First produced in 1995.  A blend of Syrah and Grenache, and no Carignan.  All destalked, and the ageing includes some new wood.  2013 was a very good year.  The Grenache suffered from coulure, but what remained, ripened beautifully.   Good colour; ripe fruit some tannins and some oak, and a rounded mouthfeel.  Warmer and more supple than Pompadour.



2013 No 3 – 21.00€
Why No 3? The third cuvée, after Pompadour and the Grand Cuvée; made from three grape varieties , and by three people, the coop and Dominique Laurent and Michel Tardieu, two Burgundians, who used to advise them.   40% Syrah with no sulphur; 25% Carignan, destalked rather than carbonic maceration, and 35% Grenache Noir.  The Syrah goes into barrel of which 50% are new, while the Carignan and Grenache goes into older wood, and future vintages will include ageing in foudres. The blending is done after élevage. The wine is firm and structured, quite ripe and rich with a tannic streak and quite a warm powerful finish, at 14.5˚, but nonetheless, it remains harmonious.

We talked about the position of the cooperative in the village.  It has a very important economic role in the fabric of village life.  They now employ ten people as well as  providing an income for the members. Bernard is optimistic for the future.  They sell all the wine they produce, and even run out.  He talked about climate warming, and how that has improved the quality of Carignan.  In 1983 it was difficult to get properly ripe Carignan, even at 12.5˚.  These days it is more likely to be 14.5˚ with the same vintage date, and the flavours benefit from being fully ripened.  And I asked about the cru of Durban.  The INAO has agreed in principle but they need  tom come and look at the vineyards.  The profile of the cru would be Pompadour, with the emphasis on Carignan.  The coops of Cascastel and Tuchan are also involved and some independent producers.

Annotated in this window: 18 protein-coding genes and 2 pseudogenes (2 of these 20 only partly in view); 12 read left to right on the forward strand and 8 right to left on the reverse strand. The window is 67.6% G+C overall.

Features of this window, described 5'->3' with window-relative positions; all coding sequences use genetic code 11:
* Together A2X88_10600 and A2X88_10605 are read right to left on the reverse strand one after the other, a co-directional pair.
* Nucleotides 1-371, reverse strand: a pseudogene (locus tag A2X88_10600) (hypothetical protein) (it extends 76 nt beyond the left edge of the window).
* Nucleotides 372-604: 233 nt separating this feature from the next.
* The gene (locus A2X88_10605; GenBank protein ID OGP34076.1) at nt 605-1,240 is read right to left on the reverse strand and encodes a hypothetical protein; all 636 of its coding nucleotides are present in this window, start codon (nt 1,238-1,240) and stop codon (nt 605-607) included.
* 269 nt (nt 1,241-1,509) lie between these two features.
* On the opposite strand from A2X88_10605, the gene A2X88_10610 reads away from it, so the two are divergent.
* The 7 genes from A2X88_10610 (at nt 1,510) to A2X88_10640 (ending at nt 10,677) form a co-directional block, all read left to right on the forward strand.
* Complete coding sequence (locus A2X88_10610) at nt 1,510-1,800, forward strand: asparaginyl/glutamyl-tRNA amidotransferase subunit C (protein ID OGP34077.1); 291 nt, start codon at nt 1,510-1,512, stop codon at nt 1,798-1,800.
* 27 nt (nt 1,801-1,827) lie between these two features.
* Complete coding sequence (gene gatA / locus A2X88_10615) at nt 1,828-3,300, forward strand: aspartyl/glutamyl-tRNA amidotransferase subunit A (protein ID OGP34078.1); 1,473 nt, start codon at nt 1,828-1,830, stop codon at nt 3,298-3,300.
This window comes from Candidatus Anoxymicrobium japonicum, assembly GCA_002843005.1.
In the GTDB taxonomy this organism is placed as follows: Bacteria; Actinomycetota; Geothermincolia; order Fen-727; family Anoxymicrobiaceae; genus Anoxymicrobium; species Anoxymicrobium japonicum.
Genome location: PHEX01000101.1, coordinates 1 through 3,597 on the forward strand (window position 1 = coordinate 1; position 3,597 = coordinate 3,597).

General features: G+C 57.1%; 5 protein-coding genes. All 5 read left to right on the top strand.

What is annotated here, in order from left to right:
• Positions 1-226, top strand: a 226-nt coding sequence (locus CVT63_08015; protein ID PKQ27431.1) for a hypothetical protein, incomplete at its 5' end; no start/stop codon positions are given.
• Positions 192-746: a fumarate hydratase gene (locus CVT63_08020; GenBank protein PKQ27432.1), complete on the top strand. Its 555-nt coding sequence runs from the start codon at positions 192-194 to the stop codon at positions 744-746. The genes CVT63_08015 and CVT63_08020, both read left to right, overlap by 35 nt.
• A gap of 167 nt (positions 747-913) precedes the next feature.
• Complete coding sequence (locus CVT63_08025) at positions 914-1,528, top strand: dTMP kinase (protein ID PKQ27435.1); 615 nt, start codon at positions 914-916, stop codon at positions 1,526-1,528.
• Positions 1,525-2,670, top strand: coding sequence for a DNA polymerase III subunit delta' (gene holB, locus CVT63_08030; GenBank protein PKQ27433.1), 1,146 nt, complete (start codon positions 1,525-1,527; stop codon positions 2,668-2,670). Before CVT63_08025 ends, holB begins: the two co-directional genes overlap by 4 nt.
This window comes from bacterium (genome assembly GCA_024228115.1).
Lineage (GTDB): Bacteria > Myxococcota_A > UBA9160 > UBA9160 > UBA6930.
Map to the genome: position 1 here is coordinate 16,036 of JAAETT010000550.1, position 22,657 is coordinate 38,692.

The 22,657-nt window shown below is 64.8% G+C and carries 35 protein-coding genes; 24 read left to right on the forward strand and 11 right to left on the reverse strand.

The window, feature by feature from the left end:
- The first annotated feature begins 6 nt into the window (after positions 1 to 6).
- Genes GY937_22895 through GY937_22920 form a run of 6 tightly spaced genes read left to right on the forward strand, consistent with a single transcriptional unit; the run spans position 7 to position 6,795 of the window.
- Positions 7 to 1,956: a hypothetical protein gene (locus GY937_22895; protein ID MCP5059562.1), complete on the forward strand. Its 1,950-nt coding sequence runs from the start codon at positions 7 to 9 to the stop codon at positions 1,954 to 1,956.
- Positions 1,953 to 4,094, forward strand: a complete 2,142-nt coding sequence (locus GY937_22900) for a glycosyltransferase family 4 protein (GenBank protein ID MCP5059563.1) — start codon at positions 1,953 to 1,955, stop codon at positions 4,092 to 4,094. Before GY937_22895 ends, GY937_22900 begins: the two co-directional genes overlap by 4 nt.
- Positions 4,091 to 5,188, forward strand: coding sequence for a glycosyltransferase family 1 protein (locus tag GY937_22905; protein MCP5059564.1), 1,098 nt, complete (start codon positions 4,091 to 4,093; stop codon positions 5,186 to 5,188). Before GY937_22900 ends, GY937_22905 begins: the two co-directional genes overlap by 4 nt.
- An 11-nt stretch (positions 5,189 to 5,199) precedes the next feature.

And our tasting finished with 2004, No 3 to show just how well their wines can age.  At 25€ it is a bargain.  Deep colour.  Quite a rich nose, maturing nicely. Lightly leathery, quite rich and concentrated, at 14.5˚ but not heavy.  The label said  No fining or filtered.   And you sense that they are proud to be a cooperative.  It says so on the label: Cooperative since 1921.  

2 comments:

Bob Rossi said...

As usual, a well-written and enjoyable story. And, as usual, I lament the fact that I never visited this co-op when we were in the Corbieres, and that I can't get these wines here in the US. This sounds like a terrific, very well-run co-op.

michelecolline said...

You can get a couple of the wines in the US